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North Korea holds Red Cross meeting amid COVID-19 vaccine delay

North Korea's Red Cross held a virtual conference Tuesday and Wednesday to review the years 2017 to 2020 and discuss a 10-year plan, according to state media. File Photo by Andrew Wong/UPI
North Korea's Red Cross held a virtual conference Tuesday and Wednesday to review the years 2017 to 2020 and discuss a 10-year plan, according to state media. File Photo by Andrew Wong/UPI | License Photo

June 10 (UPI) -- North Korea held a meeting of its Red Cross, state media said in a report that did not mention the country's response to COVID-19 or vaccines.

Korean Workers' Party newspaper Rodong Sinmun reported Thursday North Korea's Red Cross held a virtual conference Tuesday and Wednesday to review the years 2017 to 2020. A strategy to meet goals of a 10-year plan for 2021 to 2030 was also discussed, state media said.

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"To successfully achieve the strategic goals, Red Cross officers and volunteers must stand as one," the Rodong said. "They must prevent tragedy and relieve suffering, and promote the people's health and well-being."

State media said officials representing the central government and regions outside Pyongyang attended the event. North Korea's "youth Red Cross" activities were highlighted as important projects for the regime.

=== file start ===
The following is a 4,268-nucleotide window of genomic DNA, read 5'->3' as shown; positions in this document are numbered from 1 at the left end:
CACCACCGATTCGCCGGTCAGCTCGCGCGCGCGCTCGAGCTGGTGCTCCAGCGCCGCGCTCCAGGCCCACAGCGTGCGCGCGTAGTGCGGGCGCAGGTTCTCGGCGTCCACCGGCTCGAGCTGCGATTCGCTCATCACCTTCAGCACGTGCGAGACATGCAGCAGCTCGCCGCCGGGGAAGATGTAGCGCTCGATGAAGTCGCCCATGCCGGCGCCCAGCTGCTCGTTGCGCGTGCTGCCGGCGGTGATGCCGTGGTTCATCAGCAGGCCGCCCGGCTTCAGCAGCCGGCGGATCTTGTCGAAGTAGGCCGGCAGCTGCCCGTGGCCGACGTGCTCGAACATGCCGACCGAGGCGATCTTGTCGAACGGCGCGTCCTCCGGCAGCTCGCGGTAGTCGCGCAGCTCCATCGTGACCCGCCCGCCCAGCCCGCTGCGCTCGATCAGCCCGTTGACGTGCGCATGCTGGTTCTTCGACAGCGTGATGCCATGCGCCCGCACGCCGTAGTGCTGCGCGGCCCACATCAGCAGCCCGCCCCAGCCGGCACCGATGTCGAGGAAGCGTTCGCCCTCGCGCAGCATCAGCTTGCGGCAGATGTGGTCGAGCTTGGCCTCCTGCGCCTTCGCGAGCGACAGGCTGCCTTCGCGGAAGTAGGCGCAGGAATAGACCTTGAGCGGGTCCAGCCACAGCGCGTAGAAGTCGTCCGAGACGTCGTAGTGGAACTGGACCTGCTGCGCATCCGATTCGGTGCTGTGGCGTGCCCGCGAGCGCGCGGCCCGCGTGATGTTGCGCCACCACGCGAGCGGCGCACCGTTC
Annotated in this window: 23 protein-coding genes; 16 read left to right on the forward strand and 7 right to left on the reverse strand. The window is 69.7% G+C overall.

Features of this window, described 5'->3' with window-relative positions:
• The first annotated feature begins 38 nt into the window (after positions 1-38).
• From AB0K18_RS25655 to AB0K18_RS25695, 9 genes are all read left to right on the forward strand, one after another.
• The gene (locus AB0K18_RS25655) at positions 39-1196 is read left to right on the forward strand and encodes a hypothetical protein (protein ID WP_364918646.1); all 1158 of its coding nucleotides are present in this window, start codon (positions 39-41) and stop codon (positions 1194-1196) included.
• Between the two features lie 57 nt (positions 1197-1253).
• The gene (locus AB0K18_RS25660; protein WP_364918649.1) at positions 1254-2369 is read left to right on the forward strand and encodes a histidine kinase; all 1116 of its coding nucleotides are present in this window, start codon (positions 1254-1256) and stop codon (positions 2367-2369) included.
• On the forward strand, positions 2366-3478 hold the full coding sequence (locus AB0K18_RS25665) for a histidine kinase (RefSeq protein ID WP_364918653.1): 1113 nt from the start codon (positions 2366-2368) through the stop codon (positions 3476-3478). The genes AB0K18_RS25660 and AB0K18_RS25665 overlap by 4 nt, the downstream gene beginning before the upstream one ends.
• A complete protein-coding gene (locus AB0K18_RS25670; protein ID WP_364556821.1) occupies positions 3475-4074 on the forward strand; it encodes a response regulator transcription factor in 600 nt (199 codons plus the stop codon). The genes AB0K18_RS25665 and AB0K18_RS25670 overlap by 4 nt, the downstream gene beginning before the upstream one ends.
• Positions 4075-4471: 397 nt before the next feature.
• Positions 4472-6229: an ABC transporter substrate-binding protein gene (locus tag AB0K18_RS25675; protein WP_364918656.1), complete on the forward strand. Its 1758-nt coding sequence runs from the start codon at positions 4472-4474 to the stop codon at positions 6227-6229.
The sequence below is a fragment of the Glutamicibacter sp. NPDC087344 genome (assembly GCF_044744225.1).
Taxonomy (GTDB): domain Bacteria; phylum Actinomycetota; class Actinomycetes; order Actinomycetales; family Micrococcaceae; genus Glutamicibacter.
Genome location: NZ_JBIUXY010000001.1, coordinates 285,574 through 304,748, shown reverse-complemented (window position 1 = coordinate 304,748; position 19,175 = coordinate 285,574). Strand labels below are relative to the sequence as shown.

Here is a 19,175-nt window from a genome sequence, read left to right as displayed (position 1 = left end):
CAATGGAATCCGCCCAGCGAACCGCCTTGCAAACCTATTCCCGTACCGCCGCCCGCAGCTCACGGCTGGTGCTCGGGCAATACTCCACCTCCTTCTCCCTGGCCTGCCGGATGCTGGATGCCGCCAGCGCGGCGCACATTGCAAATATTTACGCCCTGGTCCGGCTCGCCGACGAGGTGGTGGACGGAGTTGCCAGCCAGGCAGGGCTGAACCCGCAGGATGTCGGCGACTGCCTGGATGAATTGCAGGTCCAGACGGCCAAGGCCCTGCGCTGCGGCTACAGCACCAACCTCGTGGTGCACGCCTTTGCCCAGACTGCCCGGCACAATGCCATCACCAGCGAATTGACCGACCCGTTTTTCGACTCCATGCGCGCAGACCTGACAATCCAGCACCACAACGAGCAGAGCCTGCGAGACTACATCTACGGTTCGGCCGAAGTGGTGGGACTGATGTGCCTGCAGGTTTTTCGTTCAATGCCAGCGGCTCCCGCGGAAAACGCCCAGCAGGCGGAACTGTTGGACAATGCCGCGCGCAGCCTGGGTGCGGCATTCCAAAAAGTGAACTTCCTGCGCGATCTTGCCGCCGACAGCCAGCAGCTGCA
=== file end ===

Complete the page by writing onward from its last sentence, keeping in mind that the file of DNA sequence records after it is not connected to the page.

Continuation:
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A South Korean unification ministry official declined to comment on whether the North Korean Red Cross meeting was a step toward securing COVID-19 vaccines.

"It is difficult to judge," the official said according to South Korean news service News 1.

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The unification ministry also said the timing of a vaccine delivery to North Korea has not been determined, Hankook Ilbo reported.

North Korea has held meetings of its Red Cross every four years since 2004. Representatives of the International Red Cross previously attended the meetings, News 1 reported.

South Korean analysts told Hankook Ilbo Thursday North Korea's 10-year strategy could represent a significant step. Hong Min, a research fellow at the Korea Institute for National Unification, said that North Korea might have established a "road map" for working with the international community to respond to long-term challenges, including climate change.

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Pyongyang has reported zero cases of the novel coronavirus since the beginning of the pandemic while refusing the World Health Organization to gain access to its population.

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